Withstand Beginnings!

What follows is the substance of an address delivered by Prof. R.B. Kuiper before the mid-western section of the Evangelical Theological Society on April 1, 1960. The theme of the conference was Scriptural Infallibility.

My subject is the tried and true maxim Principiis Obsta!—that is, being translated, Withstand Beginnings!

“Beginnings of what?” you ask. In answering that question I suppose it behooves me to blush. I confess to having in mind the beginnings of heresy. But is not the term heresy completely outdated and outmoded? Who today talks about heresy but the heresy hunter? And who, pray, wants to be known as a heresy hunter? Some six years ago the American Association of Theological Schools made a survey of theological education in America. It was conducted under the chairmanship of H. R. Niebuhr—not Reinhold of Union but his no less able brother Richard of Yale. Questionnaires were distributed. It became my duty to fill one out for Calvin Seminary, and in my replies to certain questions concerning the possible dismissal of teachers the term heresy was employed. After some time Niebuhr prepared a summary of the completed survey. One of his observations was, if my memory serves me well. that just one school had made mention of heresy. That was, I take it, his way of complimenting me. Or do you suppose it could have been meant to be uncomplimentary?



Heresy has a way of beginning in a seemingly innocent way. Almost always it originates, not with denial of truth, but with emphasis on one truth at the expense of another.

For example, in the early church there was an extended controversy on the two natures of Christ in relation to his person. While some participants stressed his deity at the expense of his humanity. others did the reverse. Thus numerous heresies came into being. Arianism. Apollinarianism, Nestorianism and Eutychianism were a few of them.

Or let us take the familiar paradox of the sovereignty of God and the responsibility of man. He who stresses divine sovereignty at the expense of human responsibility is headed for such heresies as determinism and antinomianism. He who does the reverse is bound for Arminianism, to say the least, and may possibly end up as a Pelagian.

He who divorces the love of God from his justice cannot escape a despotic conception of God; he who divorces the justice of God from his love cannot help sooner or later denying both the penal atonement and the reality of eternal hell.

Again, stressing the divine factor in the authorship of Holy Writ at the expense of the human factor can hardly help resulting in a mechanical view of inspiration, whereas stressing the human factor at the expense of the divine is sure to result in violence to the infallibility and inerrancy of the Bible.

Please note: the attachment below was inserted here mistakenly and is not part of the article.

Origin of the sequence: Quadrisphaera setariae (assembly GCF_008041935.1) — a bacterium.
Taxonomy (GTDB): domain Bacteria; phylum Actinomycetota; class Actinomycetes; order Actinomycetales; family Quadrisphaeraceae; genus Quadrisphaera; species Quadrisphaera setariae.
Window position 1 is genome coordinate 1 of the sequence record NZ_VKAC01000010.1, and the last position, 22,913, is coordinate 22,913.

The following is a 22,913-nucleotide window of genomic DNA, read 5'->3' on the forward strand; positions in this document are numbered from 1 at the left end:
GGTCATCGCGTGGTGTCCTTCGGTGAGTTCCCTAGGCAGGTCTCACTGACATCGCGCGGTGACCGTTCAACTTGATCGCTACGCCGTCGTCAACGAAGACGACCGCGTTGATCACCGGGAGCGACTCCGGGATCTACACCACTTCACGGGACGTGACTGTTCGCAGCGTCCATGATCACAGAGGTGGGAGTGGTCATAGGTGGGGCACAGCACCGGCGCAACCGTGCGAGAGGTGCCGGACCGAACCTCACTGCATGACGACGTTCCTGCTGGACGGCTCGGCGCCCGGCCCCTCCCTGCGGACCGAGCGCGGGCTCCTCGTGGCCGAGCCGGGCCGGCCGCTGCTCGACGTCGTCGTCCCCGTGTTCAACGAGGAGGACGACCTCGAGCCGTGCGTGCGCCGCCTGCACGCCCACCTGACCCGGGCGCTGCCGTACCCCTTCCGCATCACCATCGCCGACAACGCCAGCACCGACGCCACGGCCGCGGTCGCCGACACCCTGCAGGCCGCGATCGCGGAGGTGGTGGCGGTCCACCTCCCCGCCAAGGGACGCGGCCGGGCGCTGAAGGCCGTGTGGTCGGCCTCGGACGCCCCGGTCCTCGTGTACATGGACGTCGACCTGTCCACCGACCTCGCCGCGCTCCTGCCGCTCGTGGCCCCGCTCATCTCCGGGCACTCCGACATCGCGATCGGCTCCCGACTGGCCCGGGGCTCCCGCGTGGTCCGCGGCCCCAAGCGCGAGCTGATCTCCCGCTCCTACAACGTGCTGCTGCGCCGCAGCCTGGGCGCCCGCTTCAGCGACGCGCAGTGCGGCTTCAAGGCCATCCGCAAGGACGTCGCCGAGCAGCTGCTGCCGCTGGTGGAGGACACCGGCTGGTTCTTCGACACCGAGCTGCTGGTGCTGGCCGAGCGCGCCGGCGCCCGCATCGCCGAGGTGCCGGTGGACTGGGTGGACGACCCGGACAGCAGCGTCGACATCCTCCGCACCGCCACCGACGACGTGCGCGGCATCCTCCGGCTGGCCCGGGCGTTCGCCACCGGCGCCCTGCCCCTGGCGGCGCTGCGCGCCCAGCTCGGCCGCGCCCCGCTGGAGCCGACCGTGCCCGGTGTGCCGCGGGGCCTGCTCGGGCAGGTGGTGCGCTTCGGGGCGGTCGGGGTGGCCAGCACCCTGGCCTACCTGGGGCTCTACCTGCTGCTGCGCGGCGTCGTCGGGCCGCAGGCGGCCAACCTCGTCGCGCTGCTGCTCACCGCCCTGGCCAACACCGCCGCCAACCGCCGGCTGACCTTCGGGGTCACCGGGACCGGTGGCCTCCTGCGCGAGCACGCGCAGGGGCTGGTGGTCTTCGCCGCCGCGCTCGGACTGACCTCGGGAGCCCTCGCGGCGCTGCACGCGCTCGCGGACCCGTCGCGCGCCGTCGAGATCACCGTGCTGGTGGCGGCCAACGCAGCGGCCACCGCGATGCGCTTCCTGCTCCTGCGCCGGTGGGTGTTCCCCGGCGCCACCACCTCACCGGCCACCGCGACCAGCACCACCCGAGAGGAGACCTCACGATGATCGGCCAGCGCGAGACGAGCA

That brings me to tho brunt of my message for this occasion. The Evangelical Theological Society was organized at Cincinnati in December, 1949. Very recently it celebrated its tenth anniversary. I am proud justly so, I think of being one of its founders. Several of us who are here tonight participated in its founding. The doctrinal position of the Society was at that time formulated as follows: “The Bible alone, and the Bible in its entirety, is the Word of God written and therefore inerrant in the autographa.” There was a difference of opinion as to whether the members should be required to sign that statement anew each year, some of those present arguing that the Reformed doctrine of the perseverance of the saints made such signing superfluous, others -Calvinists too preferring such signing because they did not have complete confidence in the consistent and persistent orthodoxy of every saint. But significantly, on the formulation of the doctrinal basis of the Society there was perfect unanimity.

It follows that there is something beautiful and also decidedly heartening about such a gathering as this. We represent many different denominations. We differ on certain aspects of theology. Some of our theological differences are important. That is to say, at significant point.. our interpretations of the Bible vary. And yet, we stand shoulder to shoulder on a common platform. We agree on many cardinal teachings of Christianity. And on the most basic of Christian fundamentals, the infallibility and inerrancy of Holy Writ, we are in full agreement. Here is wholesome ecumenism in action.

What I wish to do this evening is to exhort you and myself to withstand the very beginnings of departure from that position.